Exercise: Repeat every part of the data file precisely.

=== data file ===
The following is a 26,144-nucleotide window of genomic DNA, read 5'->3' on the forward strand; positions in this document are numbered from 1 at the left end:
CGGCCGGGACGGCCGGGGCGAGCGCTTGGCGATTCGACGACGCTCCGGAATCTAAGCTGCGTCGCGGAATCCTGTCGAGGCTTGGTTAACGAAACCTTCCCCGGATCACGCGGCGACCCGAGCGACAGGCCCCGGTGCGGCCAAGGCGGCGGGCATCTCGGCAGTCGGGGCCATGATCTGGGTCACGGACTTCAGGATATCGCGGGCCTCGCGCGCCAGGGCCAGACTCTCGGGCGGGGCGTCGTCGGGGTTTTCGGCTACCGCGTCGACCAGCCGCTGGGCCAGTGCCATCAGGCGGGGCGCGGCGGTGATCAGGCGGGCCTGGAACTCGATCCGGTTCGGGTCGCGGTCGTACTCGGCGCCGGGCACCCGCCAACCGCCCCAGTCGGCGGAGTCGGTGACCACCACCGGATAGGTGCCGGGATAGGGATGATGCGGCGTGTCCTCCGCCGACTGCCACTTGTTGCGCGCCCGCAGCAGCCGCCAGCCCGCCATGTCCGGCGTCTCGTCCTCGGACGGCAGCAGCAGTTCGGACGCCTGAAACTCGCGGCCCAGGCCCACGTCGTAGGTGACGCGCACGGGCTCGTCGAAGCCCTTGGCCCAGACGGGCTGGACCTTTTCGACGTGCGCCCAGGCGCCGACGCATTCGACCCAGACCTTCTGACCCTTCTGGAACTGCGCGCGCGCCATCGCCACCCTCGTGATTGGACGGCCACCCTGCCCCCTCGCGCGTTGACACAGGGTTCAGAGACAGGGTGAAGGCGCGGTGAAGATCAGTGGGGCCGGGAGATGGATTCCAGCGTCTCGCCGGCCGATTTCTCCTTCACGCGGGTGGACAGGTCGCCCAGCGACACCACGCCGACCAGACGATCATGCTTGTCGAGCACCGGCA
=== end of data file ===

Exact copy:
The following is a 26,144-nucleotide window of genomic DNA, read 5'->3' on the forward strand; positions in this document are numbered from 1 at the left end:
CGGCCGGGACGGCCGGGGCGAGCGCTTGGCGATTCGACGACGCTCCGGAATCTAAGCTGCGTCGCGGAATCCTGTCGAGGCTTGGTTAACGAAACCTTCCCCGGATCACGCGGCGACCCGAGCGACAGGCCCCGGTGCGGCCAAGGCGGCGGGCATCTCGGCAGTCGGGGCCATGATCTGGGTCACGGACTTCAGGATATCGCGGGCCTCGCGCGCCAGGGCCAGACTCTCGGGCGGGGCGTCGTCGGGGTTTTCGGCTACCGCGTCGACCAGCCGCTGGGCCAGTGCCATCAGGCGGGGCGCGGCGGTGATCAGGCGGGCCTGGAACTCGATCCGGTTCGGGTCGCGGTCGTACTCGGCGCCGGGCACCCGCCAACCGCCCCAGTCGGCGGAGTCGGTGACCACCACCGGATAGGTGCCGGGATAGGGATGATGCGGCGTGTCCTCCGCCGACTGCCACTTGTTGCGCGCCCGCAGCAGCCGCCAGCCCGCCATGTCCGGCGTCTCGTCCTCGGACGGCAGCAGCAGTTCGGACGCCTGAAACTCGCGGCCCAGGCCCACGTCGTAGGTGACGCGCACGGGCTCGTCGAAGCCCTTGGCCCAGACGGGCTGGACCTTTTCGACGTGCGCCCAGGCGCCGACGCATTCGACCCAGACCTTCTGACCCTTCTGGAACTGCGCGCGCGCCATCGCCACCCTCGTGATTGGACGGCCACCCTGCCCCCTCGCGCGTTGACACAGGGTTCAGAGACAGGGTGAAGGCGCGGTGAAGATCAGTGGGGCCGGGAGATGGATTCCAGCGTCTCGCCGGCCGATTTCTCCTTCACGCGGGTGGACAGGTCGCCCAGCGACACCACGCCGACCAGACGATCATGCTTGTCGAGCACCGGCA